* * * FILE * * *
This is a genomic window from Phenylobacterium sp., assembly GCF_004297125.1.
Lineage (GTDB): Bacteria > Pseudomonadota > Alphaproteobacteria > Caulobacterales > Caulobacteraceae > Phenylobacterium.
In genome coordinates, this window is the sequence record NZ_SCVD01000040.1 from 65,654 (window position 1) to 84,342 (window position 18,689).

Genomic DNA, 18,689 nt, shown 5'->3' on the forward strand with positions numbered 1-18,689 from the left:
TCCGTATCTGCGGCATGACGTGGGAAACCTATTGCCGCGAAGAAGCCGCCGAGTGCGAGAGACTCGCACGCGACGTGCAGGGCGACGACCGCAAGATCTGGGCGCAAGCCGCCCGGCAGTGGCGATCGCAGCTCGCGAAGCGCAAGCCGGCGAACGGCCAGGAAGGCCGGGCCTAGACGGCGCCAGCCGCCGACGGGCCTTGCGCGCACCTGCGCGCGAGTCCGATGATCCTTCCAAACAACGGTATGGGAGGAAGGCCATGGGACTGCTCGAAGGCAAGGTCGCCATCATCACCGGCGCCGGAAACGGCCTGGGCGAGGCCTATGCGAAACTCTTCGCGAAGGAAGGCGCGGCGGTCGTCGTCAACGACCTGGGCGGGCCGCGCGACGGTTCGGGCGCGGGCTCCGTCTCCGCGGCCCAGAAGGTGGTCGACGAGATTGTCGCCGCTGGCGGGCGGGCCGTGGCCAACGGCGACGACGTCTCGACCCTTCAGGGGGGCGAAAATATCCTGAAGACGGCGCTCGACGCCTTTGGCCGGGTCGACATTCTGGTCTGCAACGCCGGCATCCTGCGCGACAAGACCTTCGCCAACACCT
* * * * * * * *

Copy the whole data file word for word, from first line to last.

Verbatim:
This is a genomic window from Phenylobacterium sp., assembly GCF_004297125.1.
Lineage (GTDB): Bacteria > Pseudomonadota > Alphaproteobacteria > Caulobacterales > Caulobacteraceae > Phenylobacterium.
In genome coordinates, this window is the sequence record NZ_SCVD01000040.1 from 65,654 (window position 1) to 84,342 (window position 18,689).

Genomic DNA, 18,689 nt, shown 5'->3' on the forward strand with positions numbered 1-18,689 from the left:
TCCGTATCTGCGGCATGACGTGGGAAACCTATTGCCGCGAAGAAGCCGCCGAGTGCGAGAGACTCGCACGCGACGTGCAGGGCGACGACCGCAAGATCTGGGCGCAAGCCGCCCGGCAGTGGCGATCGCAGCTCGCGAAGCGCAAGCCGGCGAACGGCCAGGAAGGCCGGGCCTAGACGGCGCCAGCCGCCGACGGGCCTTGCGCGCACCTGCGCGCGAGTCCGATGATCCTTCCAAACAACGGTATGGGAGGAAGGCCATGGGACTGCTCGAAGGCAAGGTCGCCATCATCACCGGCGCCGGAAACGGCCTGGGCGAGGCCTATGCGAAACTCTTCGCGAAGGAAGGCGCGGCGGTCGTCGTCAACGACCTGGGCGGGCCGCGCGACGGTTCGGGCGCGGGCTCCGTCTCCGCGGCCCAGAAGGTGGTCGACGAGATTGTCGCCGCTGGCGGGCGGGCCGTGGCCAACGGCGACGACGTCTCGACCCTTCAGGGGGGCGAAAATATCCTGAAGACGGCGCTCGACGCCTTTGGCCGGGTCGACATTCTGGTCTGCAACGCCGGCATCCTGCGCGACAAGACCTTCGCCAACACCT